The History of Approximation Theory: From Euler to Bernstein

by: Karl-Georg Steffens

Details

# Paperback: 219 pages

# Publisher: Birkhäuser Boston; 1 edition (December 16, 2005)

# Language: English

# ISBN-10: 0817643532

# ISBN-13: 978-0817643539

Description

The problem of approximating a given quantity is one of the oldest challenges faced by mathematicians. Its increasing importance in contemporary mathematics has created an entirely new area known as Approximation Theory. The modern theory was initially developed along two divergent schools of thought: the Eastern or Russian group, employing almost exclusively algebraic methods, was headed by Chebyshev together with his coterie at the Saint Petersburg Mathematical School, while the Western mathematicians, adopting a more analytical approach, included Weierstrass, Hilbert, Klein, and others.

This work traces the history of approximation theory from Leonhard Euler's cartographic investigations at the end of the 18th century to the early 20th century contributions of Sergei Bernstein in defining a new branch of function theory. One of the key strengths of this book is the narrative itself. The author combines a mathematical analysis of the subject with an engaging discussion of the differing philosophical underpinnings in approach as demonstrated by the various mathematicians. This exciting exposition integrates history, philosophy, and mathematics. While demonstrating excellent technical control of the underlying mathematics, the work is focused on essential results for the development of the theory.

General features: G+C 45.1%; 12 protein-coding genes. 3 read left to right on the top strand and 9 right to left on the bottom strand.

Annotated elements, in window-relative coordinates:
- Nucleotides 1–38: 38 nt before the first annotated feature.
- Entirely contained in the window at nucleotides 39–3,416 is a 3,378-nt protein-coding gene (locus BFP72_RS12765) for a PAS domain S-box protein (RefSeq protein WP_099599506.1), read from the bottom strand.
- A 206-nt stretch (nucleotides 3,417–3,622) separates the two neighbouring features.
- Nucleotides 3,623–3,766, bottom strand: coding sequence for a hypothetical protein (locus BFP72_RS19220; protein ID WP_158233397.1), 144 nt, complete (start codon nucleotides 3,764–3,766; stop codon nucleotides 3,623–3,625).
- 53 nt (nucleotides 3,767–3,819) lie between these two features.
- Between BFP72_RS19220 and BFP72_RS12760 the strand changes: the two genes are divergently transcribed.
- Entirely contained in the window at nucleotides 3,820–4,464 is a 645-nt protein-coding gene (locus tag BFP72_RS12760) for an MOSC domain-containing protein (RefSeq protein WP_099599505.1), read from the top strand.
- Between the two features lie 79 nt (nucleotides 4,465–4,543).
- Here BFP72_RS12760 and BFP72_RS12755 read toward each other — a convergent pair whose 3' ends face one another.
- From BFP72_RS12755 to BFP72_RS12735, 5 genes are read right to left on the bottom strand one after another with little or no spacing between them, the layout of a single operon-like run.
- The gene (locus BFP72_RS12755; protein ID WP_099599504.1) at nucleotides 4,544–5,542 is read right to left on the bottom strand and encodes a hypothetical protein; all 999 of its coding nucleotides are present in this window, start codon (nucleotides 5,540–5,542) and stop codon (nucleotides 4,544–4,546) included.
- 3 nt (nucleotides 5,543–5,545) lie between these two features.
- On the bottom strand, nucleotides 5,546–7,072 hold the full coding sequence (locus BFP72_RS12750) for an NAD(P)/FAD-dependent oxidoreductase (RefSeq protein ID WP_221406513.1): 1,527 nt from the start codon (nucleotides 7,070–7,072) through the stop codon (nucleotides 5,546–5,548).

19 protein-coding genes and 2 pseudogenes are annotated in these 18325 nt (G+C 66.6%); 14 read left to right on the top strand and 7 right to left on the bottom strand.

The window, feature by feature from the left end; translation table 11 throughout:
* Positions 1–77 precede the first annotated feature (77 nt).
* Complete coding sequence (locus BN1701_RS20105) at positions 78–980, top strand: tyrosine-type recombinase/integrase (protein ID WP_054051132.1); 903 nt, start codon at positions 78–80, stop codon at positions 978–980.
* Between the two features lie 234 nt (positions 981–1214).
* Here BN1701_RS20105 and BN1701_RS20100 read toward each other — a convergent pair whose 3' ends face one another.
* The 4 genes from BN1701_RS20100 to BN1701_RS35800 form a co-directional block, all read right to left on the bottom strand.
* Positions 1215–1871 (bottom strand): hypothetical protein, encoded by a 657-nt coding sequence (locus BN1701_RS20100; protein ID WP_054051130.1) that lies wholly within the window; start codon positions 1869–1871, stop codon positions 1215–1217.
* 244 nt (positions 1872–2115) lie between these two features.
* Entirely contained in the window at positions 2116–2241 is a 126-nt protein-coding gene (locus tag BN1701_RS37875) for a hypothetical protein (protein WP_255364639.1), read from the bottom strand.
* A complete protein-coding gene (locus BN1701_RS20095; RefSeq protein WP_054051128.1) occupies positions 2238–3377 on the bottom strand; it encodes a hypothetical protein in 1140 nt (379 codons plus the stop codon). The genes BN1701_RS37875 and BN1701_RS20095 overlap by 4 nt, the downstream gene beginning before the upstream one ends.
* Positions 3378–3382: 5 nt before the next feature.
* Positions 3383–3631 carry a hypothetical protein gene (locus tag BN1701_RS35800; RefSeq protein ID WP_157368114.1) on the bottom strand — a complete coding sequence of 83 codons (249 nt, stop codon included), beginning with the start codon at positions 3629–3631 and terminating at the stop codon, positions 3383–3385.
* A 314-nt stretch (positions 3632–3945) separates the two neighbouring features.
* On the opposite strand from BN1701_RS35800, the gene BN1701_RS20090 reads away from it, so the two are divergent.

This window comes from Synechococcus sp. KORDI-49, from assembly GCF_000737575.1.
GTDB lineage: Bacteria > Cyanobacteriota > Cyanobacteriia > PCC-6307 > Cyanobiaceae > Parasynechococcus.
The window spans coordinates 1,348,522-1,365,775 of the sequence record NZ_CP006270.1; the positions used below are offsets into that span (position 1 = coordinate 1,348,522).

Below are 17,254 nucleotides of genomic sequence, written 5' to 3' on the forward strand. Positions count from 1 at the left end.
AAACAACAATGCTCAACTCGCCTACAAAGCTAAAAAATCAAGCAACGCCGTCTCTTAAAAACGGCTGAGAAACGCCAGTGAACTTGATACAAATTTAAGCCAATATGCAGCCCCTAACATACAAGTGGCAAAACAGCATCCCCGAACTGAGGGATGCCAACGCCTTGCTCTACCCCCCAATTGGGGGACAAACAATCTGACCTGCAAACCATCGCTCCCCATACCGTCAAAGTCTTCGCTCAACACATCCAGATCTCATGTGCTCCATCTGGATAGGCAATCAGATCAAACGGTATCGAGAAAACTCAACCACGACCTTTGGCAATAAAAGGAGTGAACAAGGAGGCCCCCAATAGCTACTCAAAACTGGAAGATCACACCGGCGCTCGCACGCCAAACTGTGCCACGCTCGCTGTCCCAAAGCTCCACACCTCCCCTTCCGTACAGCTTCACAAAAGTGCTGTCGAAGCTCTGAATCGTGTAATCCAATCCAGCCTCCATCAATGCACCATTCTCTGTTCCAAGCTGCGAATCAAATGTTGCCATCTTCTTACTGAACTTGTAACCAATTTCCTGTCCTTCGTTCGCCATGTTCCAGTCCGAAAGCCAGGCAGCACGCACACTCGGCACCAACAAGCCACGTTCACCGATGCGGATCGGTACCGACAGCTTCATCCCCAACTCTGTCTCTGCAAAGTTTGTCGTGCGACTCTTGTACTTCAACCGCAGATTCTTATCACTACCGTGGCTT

The exposition begins with a history of the forerunners of modern approximation theory, i.e., Euler, Laplace, and Fourier. The treatment then shifts to Chebyshev, his overall philosophy of mathematics, and the Saint Petersburg Mathematical School, stressing in particular the roles played by Zolotarev and the Markov brothers. A philosophical dialectic then unfolds, contrasting East vs. West, detailing the work of Weierstrass as well as that of the Goettingen school led by Hilbert and Klein. The final chapter emphasizes the important work of the Russian Jewish mathematician Sergei Bernstein, whose constructive proof of the Weierstrass theorem and extension of Chebyshev's work serve to unify East and West in their approaches to approximation theory.

Appendices containing biographical data on numerous eminent mathematicians, explanations of Russian nomenclature and academic degrees, and an excellent index round out the presentation.

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